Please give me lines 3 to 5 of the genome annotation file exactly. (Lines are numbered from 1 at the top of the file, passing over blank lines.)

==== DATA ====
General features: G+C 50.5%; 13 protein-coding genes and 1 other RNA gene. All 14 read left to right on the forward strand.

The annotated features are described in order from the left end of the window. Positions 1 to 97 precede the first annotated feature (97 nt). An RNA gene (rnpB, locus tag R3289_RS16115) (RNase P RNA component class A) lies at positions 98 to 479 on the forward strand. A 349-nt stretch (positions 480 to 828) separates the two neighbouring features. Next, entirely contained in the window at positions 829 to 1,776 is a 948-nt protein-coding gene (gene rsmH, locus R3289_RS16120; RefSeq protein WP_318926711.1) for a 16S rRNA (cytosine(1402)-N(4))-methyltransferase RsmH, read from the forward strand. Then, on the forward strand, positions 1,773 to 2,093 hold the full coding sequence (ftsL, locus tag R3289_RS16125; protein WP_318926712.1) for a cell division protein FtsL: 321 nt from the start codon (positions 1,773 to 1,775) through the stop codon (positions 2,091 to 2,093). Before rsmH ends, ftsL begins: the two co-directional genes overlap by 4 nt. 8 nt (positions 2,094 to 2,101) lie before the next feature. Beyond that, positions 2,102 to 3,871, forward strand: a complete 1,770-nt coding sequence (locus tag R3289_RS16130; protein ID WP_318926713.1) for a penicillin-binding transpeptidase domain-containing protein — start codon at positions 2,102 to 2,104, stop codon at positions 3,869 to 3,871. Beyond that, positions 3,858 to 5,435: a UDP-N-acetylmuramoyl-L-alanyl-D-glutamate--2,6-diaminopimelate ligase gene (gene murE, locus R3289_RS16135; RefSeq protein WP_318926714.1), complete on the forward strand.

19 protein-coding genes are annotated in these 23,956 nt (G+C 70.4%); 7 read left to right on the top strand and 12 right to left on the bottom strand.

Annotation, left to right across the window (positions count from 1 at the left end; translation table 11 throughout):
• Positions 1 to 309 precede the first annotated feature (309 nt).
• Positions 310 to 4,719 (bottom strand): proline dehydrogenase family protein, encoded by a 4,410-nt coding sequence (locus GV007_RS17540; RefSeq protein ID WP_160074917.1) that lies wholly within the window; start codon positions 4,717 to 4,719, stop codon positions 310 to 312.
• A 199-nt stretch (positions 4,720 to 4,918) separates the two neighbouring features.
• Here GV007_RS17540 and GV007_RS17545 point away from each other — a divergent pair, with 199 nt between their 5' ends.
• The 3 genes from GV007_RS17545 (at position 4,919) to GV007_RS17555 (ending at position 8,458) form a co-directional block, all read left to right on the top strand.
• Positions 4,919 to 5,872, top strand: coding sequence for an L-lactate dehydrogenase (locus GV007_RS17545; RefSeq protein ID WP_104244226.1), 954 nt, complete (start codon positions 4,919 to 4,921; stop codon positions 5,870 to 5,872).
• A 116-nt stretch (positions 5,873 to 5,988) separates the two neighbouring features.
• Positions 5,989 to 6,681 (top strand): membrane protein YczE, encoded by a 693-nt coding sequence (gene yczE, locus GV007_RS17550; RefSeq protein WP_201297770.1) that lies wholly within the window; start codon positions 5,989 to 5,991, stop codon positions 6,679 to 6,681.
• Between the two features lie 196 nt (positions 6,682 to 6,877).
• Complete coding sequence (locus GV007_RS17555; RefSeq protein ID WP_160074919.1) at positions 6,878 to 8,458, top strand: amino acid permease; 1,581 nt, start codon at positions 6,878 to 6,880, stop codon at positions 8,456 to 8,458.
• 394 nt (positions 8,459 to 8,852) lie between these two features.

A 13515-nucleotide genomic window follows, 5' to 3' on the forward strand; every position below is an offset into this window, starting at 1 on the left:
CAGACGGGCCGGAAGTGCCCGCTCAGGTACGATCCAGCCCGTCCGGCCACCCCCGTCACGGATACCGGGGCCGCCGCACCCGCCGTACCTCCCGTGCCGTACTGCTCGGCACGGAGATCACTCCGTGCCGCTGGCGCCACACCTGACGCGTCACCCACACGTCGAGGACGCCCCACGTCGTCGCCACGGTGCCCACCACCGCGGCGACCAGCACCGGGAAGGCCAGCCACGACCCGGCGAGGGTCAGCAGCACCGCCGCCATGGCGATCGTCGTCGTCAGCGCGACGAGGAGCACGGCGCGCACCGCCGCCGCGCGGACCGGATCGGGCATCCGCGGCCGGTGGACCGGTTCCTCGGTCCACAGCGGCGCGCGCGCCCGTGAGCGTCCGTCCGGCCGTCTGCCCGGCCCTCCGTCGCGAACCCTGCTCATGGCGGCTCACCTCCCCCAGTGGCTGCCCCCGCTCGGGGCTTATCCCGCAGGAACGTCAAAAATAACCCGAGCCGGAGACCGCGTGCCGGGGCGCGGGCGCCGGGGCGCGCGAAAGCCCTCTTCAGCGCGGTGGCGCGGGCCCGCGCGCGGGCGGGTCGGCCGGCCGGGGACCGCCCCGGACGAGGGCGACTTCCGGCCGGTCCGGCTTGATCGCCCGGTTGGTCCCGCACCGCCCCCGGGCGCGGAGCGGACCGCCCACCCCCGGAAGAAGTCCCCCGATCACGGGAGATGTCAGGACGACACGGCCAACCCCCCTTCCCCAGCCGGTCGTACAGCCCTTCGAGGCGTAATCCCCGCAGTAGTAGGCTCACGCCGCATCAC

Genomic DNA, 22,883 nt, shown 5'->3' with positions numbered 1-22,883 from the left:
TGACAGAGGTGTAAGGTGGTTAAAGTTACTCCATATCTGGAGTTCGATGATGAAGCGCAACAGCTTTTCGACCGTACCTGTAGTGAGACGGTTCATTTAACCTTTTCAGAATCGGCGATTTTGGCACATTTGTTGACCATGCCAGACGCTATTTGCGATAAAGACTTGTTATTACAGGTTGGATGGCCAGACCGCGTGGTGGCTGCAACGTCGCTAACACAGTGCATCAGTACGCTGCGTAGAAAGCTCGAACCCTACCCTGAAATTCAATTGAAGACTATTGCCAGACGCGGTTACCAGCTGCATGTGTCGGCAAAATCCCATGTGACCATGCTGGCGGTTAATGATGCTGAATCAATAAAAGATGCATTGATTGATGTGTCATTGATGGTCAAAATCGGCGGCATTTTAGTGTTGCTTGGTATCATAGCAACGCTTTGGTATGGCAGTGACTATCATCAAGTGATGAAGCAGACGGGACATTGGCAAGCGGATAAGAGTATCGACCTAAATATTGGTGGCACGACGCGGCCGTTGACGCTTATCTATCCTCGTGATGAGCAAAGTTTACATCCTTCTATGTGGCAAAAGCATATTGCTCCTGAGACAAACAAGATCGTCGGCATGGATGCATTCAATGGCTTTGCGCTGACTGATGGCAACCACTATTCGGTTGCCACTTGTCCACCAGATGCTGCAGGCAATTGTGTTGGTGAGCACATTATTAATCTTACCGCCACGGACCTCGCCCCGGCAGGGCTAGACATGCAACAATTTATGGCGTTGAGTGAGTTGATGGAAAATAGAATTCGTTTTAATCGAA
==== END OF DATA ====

19 protein-coding genes are annotated in these 23,956 nt (G+C 70.4%); 7 read left to right on the top strand and 12 right to left on the bottom strand.

Annotation, left to right across the window (positions count from 1 at the left end; translation table 11 throughout):
• Positions 1 to 309 precede the first annotated feature (309 nt).